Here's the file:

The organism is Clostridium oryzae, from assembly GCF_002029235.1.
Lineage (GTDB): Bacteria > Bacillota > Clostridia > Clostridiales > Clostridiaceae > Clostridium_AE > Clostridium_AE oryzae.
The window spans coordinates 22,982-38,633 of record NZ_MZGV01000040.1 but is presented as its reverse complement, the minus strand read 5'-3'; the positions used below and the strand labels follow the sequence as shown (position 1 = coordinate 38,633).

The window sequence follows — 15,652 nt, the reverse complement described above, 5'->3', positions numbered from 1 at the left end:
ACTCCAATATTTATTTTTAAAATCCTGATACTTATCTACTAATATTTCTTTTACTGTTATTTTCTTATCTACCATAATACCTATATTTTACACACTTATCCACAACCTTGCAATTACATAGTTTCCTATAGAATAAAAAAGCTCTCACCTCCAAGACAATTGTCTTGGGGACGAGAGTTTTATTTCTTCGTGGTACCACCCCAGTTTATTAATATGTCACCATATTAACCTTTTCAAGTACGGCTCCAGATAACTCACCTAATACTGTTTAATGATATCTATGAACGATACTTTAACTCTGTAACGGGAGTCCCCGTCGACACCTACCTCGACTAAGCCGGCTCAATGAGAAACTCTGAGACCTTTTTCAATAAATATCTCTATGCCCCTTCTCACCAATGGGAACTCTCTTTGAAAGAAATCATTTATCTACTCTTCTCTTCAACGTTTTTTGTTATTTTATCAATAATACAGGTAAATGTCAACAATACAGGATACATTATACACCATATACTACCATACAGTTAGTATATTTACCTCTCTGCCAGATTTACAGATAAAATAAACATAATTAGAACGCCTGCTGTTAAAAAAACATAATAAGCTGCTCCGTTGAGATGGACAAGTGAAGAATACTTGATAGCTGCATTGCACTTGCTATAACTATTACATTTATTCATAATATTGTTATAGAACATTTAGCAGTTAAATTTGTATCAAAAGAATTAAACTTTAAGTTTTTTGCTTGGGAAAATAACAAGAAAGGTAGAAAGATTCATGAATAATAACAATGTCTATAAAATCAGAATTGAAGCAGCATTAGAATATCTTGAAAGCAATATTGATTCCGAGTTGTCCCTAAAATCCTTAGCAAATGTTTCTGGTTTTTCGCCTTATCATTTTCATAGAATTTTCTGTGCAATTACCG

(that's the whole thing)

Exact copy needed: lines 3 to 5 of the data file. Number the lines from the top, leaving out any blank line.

The window spans coordinates 22,982-38,633 of record NZ_MZGV01000040.1 but is presented as its reverse complement, the minus strand read 5'-3'; the positions used below and the strand labels follow the sequence as shown (position 1 = coordinate 38,633).

The window sequence follows — 15,652 nt, the reverse complement described above, 5'->3', positions numbered from 1 at the left end:
ACTCCAATATTTATTTTTAAAATCCTGATACTTATCTACTAATATTTCTTTTACTGTTATTTTCTTATCTACCATAATACCTATATTTTACACACTTATCCACAACCTTGCAATTACATAGTTTCCTATAGAATAAAAAAGCTCTCACCTCCAAGACAATTGTCTTGGGGACGAGAGTTTTATTTCTTCGTGGTACCACCCCAGTTTATTAATATGTCACCATATTAACCTTTTCAAGTACGGCTCCAGATAACTCACCTAATACTGTTTAATGATATCTATGAACGATACTTTAACTCTGTAACGGGAGTCCCCGTCGACACCTACCTCGACTAAGCCGGCTCAATGAGAAACTCTGAGACCTTTTTCAATAAATATCTCTATGCCCCTTCTCACCAATGGGAACTCTCTTTGAAAGAAATCATTTATCTACTCTTCTCTTCAACGTTTTTTGTTATTTTATCAATAATACAGGTAAATGTCAACAATACAGGATACATTATACACCATATACTACCATACAGTTAGTATATTTACCTCTCTGCCAGATTTACAGATAAAATAAACATAATTAGAACGCCTGCTGTTAAAAAAACATAATAAGCTGCTCCGTTGAGATGGACAAGTGAAGAATACTTGATAGCTGCATTGCACTTGCTATAACTATTACATTTATTCATAATATTGTTATAGAACATTTAGCAGTTAAATTTGTATCAAAAGAATTAAACTTTAAGTTTTTTGCTTGGGAAAATAACAAGAAAGGTAGAAAGATTCATGAATAATAACAATGTCTATAAAATCAGAATTGAAGCAGCATTAGAATATCTTGAAAGCAATATTGATTCCGAGTTGTCCCTAAAATCCTTAGCAAATGTTTCTGGTTTTTCGCCTTATCATTTTCATAGAATTTTCTGTGCAATTACCG